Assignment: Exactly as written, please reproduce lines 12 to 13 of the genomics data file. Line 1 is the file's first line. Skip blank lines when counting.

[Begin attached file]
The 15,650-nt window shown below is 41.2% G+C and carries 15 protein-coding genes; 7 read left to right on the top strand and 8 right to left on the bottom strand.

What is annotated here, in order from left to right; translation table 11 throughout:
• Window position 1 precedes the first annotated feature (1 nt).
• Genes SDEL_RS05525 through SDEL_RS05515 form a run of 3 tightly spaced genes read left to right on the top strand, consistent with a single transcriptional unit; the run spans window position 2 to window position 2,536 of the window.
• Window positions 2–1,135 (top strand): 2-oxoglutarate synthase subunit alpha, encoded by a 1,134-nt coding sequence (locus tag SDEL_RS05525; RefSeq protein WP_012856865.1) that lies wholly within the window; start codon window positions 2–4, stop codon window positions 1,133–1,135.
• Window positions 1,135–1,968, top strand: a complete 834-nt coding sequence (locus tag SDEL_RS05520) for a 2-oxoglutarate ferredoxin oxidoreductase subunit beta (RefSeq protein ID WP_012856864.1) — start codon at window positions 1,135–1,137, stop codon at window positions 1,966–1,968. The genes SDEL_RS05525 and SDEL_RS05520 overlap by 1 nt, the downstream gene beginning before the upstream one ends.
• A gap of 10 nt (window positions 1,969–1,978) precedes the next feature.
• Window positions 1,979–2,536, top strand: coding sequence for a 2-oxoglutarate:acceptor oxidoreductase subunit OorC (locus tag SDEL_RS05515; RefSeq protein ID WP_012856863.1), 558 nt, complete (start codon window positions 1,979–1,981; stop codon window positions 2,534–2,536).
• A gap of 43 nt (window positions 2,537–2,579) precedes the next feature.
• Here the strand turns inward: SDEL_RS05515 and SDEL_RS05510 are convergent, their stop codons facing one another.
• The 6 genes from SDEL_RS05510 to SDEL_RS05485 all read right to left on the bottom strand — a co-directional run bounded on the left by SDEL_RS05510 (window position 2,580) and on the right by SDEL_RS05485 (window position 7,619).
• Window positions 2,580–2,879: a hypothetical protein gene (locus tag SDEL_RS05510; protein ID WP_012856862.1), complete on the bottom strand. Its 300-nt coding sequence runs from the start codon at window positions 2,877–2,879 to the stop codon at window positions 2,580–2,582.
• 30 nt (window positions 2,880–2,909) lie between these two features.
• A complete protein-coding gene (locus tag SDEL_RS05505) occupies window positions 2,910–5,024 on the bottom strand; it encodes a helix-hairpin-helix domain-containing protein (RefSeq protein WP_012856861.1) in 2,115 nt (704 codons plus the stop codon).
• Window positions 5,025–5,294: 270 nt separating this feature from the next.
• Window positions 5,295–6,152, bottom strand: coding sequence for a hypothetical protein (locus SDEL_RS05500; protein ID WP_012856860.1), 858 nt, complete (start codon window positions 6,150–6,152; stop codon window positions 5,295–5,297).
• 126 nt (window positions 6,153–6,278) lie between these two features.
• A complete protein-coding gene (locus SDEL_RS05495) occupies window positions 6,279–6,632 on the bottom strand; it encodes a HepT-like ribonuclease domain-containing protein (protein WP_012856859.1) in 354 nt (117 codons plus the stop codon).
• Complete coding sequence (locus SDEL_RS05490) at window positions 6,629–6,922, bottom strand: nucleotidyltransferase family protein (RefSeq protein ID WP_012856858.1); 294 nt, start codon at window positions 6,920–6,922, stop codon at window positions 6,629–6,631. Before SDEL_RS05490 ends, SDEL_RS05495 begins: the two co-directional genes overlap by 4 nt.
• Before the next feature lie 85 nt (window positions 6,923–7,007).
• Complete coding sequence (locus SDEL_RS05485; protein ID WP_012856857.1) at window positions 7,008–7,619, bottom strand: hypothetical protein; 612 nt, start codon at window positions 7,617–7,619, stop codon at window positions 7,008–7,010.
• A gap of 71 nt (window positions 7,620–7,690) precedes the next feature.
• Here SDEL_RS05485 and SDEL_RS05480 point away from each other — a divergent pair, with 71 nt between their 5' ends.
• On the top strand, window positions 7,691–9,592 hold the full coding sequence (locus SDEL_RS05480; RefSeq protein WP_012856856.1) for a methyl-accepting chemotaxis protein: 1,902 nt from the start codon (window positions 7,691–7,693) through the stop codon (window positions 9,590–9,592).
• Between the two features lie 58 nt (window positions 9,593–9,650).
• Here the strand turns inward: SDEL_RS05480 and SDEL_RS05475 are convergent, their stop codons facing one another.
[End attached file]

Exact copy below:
• Window positions 2,580–2,879: a hypothetical protein gene (locus tag SDEL_RS05510; protein ID WP_012856862.1), complete on the bottom strand. Its 300-nt coding sequence runs from the start codon at window positions 2,877–2,879 to the stop codon at window positions 2,580–2,582.
• 30 nt (window positions 2,880–2,909) lie between these two features.